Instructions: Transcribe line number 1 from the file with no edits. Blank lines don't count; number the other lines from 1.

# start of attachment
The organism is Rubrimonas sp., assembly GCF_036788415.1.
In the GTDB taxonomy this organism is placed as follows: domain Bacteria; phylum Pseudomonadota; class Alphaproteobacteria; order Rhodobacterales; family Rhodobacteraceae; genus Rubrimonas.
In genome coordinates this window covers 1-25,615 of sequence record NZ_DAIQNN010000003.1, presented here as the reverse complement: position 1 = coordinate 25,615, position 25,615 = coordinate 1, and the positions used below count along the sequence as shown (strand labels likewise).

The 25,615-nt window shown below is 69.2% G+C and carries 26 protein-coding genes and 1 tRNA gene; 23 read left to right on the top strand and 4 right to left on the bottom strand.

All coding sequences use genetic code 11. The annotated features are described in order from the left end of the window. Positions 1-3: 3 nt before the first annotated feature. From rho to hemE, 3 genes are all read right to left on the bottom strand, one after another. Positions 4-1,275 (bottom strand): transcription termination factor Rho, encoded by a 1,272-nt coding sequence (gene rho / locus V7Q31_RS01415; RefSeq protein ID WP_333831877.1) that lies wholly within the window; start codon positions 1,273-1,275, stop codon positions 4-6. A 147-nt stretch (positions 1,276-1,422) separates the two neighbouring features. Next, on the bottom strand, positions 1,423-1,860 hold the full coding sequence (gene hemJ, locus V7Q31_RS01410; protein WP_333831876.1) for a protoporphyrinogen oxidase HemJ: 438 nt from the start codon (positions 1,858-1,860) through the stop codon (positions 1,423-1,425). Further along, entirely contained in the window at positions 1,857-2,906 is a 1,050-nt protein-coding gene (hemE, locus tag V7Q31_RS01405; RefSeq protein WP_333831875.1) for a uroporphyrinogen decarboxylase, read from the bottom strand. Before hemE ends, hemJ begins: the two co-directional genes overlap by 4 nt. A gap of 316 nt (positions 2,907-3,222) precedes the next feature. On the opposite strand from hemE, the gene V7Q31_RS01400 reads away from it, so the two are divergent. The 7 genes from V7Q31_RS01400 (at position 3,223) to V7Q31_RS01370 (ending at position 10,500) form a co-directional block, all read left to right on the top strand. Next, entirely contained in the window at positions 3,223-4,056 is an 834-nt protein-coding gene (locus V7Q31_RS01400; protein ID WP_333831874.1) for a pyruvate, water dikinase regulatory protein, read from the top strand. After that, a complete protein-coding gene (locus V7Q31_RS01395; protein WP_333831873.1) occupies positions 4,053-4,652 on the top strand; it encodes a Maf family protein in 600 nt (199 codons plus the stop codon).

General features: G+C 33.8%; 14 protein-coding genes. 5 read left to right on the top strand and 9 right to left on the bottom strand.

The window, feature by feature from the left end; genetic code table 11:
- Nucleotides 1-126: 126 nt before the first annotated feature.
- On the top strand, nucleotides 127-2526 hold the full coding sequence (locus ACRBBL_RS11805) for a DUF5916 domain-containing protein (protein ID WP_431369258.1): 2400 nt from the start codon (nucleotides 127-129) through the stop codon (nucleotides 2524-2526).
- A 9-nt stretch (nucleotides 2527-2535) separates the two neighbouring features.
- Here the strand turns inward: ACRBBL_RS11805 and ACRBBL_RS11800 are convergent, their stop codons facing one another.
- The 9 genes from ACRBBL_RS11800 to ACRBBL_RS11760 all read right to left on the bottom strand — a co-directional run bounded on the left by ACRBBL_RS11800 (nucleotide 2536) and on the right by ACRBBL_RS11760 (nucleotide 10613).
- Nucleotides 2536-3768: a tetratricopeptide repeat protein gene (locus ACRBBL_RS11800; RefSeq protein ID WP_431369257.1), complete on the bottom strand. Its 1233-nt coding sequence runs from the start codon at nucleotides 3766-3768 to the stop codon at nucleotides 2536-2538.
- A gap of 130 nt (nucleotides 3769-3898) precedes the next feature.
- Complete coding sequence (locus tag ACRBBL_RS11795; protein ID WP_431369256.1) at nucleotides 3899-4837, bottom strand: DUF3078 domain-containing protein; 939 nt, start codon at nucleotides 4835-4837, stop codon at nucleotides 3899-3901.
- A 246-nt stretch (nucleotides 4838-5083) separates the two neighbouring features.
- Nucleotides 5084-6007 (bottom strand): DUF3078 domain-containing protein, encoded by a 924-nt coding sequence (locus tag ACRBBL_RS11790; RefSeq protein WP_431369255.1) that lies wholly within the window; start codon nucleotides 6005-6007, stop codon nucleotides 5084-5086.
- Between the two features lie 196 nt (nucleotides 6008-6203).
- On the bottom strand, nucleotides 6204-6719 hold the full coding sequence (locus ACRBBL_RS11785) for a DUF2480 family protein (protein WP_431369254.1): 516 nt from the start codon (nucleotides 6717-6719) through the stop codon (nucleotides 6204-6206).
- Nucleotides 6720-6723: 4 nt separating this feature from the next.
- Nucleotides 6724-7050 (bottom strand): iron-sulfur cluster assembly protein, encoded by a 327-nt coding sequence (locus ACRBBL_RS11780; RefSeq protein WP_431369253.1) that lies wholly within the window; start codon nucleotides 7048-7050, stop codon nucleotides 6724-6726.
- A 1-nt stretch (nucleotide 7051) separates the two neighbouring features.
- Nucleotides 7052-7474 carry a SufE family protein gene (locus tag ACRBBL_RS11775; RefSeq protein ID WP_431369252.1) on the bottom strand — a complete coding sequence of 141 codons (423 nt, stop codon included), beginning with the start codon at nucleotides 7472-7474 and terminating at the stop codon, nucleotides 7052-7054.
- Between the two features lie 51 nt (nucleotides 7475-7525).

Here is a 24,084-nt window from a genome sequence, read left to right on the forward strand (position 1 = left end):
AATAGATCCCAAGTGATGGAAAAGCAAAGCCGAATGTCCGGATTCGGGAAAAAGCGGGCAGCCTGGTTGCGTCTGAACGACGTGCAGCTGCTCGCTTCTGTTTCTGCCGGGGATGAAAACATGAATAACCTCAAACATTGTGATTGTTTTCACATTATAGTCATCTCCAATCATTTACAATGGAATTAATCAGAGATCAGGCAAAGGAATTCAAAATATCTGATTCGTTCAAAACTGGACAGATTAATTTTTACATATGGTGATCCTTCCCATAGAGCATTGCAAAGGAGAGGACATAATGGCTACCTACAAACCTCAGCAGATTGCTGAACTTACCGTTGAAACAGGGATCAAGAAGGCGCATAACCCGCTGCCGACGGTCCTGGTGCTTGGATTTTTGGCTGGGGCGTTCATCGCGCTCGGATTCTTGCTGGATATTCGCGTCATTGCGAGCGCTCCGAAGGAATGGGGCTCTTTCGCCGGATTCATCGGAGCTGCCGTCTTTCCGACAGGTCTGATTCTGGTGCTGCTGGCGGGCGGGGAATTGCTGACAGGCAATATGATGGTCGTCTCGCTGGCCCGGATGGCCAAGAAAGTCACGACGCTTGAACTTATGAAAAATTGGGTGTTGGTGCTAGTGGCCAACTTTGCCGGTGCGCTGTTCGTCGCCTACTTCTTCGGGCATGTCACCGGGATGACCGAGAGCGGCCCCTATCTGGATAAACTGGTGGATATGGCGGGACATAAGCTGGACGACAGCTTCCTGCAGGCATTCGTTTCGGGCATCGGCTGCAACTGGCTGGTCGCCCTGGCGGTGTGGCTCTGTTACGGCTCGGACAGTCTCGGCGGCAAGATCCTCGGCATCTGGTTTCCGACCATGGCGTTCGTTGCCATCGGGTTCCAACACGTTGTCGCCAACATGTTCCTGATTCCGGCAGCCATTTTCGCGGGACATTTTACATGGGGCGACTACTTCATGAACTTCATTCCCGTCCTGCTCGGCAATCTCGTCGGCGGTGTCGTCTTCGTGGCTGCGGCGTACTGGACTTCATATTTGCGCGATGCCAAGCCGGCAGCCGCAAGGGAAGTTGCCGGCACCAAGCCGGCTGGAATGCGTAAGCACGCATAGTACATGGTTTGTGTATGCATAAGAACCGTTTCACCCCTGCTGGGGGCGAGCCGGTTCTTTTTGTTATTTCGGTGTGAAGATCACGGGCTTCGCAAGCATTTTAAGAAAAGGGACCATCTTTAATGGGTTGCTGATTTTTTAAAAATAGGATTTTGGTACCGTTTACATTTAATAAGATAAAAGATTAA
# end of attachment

The organism is Rubrimonas sp., assembly GCF_036788415.1.